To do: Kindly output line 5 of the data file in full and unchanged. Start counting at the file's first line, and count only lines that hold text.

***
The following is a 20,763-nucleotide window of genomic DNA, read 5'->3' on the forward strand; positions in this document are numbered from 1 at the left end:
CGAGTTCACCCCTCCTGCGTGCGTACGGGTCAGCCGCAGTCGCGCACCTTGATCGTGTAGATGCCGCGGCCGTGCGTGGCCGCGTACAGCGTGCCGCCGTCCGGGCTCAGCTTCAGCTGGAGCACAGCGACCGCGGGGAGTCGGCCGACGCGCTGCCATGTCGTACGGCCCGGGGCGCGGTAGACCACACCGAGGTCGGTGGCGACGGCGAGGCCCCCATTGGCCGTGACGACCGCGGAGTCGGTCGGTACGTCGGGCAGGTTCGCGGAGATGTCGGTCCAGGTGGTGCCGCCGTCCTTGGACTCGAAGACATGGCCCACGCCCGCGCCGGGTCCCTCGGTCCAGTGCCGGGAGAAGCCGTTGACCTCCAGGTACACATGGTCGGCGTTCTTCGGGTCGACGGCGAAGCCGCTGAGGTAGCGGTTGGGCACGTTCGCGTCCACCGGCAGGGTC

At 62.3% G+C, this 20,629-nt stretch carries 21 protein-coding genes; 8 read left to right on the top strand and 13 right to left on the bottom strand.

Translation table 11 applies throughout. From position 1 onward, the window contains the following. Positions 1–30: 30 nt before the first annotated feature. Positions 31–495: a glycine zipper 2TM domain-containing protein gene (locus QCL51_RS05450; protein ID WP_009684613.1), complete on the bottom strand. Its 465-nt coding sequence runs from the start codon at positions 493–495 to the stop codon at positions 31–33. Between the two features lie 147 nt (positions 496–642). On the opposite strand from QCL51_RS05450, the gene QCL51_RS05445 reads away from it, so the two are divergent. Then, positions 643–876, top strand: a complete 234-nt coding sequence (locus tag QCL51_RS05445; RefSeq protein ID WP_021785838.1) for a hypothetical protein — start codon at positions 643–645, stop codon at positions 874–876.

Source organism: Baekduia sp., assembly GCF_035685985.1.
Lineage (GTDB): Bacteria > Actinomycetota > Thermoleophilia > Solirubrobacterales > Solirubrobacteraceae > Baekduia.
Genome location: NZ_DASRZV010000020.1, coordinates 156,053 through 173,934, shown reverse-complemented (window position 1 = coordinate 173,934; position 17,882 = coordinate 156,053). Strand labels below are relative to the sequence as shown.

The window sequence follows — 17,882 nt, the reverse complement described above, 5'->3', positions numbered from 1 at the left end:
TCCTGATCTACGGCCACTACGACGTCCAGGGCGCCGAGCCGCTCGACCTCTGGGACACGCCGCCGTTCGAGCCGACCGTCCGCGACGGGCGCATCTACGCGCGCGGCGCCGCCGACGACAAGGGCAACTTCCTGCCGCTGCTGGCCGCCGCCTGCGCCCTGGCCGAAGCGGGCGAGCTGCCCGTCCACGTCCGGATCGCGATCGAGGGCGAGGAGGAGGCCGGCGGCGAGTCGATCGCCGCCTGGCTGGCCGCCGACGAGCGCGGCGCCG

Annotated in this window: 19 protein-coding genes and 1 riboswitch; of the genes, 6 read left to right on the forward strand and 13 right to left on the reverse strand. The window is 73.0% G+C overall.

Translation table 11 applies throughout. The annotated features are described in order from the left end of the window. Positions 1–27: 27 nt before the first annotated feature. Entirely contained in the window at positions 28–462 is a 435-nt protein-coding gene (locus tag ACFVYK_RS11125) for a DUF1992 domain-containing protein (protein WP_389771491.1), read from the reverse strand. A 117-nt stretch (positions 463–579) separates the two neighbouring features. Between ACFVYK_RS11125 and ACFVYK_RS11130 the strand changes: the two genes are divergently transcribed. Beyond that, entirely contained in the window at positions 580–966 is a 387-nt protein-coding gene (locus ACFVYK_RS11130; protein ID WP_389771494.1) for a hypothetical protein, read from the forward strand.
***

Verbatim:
Source organism: Baekduia sp., assembly GCF_035685985.1.